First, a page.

Monday, January 23, 2012

The Soul

“’Clerval! Beloved friend! ... His wild and enthusiastic imagination was chastened by the sensibility of his heart. His soul overflowed with ardent affections, and his friendship was of that devoted and wondrous nature… But even human sympathies were not sufficient to satisfy his eager mind.’”(Shelley 139-140). 

                Frankenstein’s description of Clerval seems to embody what Shelley was conveying as ‘human’ in Frankenstein. This statement is in stark contrast with Wilson in On Human Nature. He states, “But granted that our deepest feelings are about ourselves, can this pre-occupation account for the innermost self – the soul – in mechanistic terms?”(Wilson, 75). The major disagreement here is that, in Shelley’s eyes, there is a soul. This soul is full of affection not just for self as Wilson would like us to believe, but overflowing with affection for friends and nature. These ‘human sympathies’ are found in every one of Shelley’s characters. Even Frankenstein in his periods of strife marveled at the country side, and felt love for his intended wife. These abilities of love and marvel had the ability to bring him back to his senses. Wilson does not explain these human capabilities in his book. The theories of sex, aggression, heredity, and brain development through evolution discussed in Wilson may be the frame work of the human condition, but as Wilson describes these are characteristics shared with other creatures. The ‘soul’ Shelley speaks of, in my opinion, is what sets humans apart from other creatures.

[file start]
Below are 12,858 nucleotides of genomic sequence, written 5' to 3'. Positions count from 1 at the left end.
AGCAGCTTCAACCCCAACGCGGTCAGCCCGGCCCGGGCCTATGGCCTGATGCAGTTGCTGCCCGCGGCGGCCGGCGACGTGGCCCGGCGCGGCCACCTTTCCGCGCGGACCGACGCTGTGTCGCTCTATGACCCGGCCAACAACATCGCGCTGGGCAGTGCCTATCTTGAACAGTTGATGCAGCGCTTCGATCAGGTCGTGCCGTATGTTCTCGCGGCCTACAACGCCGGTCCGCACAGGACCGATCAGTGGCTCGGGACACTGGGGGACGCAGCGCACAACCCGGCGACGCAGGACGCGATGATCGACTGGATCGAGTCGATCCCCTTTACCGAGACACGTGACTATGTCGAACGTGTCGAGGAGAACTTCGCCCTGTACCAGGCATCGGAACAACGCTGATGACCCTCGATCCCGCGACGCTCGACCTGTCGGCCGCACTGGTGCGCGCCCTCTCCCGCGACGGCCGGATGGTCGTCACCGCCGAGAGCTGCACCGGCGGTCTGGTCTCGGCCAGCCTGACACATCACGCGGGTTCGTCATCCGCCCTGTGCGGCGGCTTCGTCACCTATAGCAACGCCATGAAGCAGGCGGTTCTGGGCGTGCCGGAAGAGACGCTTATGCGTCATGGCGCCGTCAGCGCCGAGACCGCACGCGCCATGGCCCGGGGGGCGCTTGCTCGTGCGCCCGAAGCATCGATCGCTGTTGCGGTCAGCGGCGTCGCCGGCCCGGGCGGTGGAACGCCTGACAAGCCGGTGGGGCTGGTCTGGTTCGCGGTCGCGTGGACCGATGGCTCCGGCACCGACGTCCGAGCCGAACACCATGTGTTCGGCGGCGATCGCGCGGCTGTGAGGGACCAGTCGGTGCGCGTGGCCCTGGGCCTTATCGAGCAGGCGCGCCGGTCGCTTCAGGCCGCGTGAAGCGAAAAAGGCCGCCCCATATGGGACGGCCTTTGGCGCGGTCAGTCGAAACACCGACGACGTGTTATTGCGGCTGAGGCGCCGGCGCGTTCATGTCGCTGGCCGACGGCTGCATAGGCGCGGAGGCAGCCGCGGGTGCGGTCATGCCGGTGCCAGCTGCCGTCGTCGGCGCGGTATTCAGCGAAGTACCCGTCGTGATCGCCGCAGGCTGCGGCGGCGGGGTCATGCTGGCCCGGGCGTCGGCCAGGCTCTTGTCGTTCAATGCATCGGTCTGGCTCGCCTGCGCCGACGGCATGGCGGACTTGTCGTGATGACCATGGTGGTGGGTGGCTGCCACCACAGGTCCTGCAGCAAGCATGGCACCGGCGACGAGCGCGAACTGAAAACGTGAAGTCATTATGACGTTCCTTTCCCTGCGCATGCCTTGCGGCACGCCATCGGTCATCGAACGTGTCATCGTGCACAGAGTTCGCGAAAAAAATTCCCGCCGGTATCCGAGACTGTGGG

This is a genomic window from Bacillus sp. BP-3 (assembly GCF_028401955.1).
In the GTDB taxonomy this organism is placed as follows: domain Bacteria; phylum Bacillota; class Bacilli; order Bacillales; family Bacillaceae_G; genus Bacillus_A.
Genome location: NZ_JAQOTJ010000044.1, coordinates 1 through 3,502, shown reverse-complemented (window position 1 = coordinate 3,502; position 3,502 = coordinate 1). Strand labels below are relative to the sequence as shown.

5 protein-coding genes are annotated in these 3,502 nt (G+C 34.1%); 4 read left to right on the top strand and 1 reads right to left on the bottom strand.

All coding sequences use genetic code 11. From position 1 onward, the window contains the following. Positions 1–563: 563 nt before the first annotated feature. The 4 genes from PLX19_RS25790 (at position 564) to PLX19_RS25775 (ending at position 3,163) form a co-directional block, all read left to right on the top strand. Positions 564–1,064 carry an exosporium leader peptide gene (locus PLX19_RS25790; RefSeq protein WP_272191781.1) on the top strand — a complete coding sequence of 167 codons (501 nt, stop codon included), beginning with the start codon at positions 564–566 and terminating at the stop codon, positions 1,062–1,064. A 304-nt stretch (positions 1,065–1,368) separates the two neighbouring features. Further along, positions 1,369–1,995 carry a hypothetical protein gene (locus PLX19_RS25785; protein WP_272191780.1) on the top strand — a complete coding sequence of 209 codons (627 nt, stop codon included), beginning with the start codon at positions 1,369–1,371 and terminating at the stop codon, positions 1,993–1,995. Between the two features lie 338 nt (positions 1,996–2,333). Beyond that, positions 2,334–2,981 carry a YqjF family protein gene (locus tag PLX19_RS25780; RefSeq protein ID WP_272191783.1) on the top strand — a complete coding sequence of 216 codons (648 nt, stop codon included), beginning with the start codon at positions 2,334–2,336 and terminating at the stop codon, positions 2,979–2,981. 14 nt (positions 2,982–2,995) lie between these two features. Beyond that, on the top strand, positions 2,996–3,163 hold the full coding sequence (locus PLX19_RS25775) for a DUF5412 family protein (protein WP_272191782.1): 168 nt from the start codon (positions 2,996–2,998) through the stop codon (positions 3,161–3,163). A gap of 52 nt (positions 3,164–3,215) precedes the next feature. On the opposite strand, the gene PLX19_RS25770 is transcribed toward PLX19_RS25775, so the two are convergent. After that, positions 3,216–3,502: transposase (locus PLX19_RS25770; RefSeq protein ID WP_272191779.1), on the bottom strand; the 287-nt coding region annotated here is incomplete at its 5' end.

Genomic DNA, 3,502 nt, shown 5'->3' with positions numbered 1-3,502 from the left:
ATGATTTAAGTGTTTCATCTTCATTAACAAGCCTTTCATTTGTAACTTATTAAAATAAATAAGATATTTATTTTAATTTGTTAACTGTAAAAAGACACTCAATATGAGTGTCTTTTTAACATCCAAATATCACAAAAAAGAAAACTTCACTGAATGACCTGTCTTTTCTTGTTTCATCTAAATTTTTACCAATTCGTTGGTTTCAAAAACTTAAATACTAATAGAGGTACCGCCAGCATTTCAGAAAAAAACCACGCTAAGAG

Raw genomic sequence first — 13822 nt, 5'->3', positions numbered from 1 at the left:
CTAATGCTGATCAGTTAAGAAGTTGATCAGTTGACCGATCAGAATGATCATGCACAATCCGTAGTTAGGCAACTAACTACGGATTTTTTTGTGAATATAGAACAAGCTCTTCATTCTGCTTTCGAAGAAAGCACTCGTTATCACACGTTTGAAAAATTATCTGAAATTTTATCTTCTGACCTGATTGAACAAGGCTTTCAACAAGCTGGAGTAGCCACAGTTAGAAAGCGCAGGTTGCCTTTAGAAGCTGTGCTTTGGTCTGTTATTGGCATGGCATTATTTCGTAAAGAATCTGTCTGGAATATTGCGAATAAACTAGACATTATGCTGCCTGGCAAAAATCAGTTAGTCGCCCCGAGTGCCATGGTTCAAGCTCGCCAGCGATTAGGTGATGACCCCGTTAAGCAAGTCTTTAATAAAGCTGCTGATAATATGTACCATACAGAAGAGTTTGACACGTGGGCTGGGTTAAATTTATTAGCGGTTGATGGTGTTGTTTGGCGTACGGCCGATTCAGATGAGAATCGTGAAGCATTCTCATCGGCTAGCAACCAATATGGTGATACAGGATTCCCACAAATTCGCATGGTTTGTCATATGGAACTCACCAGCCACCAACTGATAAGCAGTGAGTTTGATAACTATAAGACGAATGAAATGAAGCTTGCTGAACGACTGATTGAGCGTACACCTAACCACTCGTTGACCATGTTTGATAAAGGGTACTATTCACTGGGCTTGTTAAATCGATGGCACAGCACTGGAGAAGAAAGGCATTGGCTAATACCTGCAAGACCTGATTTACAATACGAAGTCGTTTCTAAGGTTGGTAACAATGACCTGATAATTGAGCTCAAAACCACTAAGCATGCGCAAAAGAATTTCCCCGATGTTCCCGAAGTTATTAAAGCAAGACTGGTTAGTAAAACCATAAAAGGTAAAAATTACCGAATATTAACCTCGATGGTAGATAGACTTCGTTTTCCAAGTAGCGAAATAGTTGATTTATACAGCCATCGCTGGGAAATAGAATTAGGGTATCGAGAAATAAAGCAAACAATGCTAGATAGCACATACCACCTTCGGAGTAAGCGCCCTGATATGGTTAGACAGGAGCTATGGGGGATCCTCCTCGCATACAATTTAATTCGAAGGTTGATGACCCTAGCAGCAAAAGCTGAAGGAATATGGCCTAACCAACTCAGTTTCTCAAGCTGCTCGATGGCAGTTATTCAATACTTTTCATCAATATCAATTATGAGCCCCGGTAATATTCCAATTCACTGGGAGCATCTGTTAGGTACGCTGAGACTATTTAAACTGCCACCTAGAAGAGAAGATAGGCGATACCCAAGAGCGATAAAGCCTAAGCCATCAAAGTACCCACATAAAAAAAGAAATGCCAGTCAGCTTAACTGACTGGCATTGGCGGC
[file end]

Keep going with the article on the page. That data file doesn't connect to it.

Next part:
Frankenstein’s monster also shared the characteristics of a human soul. Initially we see this through the monster’s love for the cottagers. “It was a lovely sight, even to me, poor wretch who had never beheld aught beautiful before… I felt sensations of a peculiar and overpowering nature; they were a mixture of pain and pleasure, such as I had never experienced…”(Shelley, 93). The first encounter with the people of the cottage results in an intense emotion of love from the monster. Though he is unaware of his feelings being new to the world his automatic reaction to others is that of love and care. One could argue that other creatures also feel affection for families and like the monster crave affection from a companion. However, it seems clear to me that the human desire is far more over powering. In the search for affection the monster is empowered to learn a new language, and even in the end hurt people though it hurts him to do so. This is what Shelley describes as ‘overflowing with ardent affection’.

                The monster also is entirely capable of admiring nature. As spring arrives the monster states, “My spirits were elevated by the enchanting appearance of nature…”(Shelley, 100). The monster is not the only character who uses nature to lift his spirits. Frankenstein regularly ventures out into nature in order to ward off his melancholy attitude. We too can relate with this situation. I believe Shelley is using this comparison to show the human qualities shared between both the monster and a clearly human counterpart. It is easy to see this is a human characteristic. Never do you see an animal staring off into the sky or the mountains with a love for nature in their eyes.

                The passion of the monster’s soul is most ardently shown in the last paragraphs of the novel. It is clear that he feels the full extent of the horrors he caused. He is so torn apart by what he has done, he means to commit suicide. “I have devoted my creator, the select specimen of all that is worthy of love and admiration among men, to misery… There he lies, white and cold in death. You hate me, but your abhorrence cannot equal that which I regard myself.”(Shelley, 199). This reaction is very similar to Frankenstein’s reaction after the deaths of William and Justine. This could further the parallels between Frankenstein and his monster to further establish their shared ‘human’ characteristics.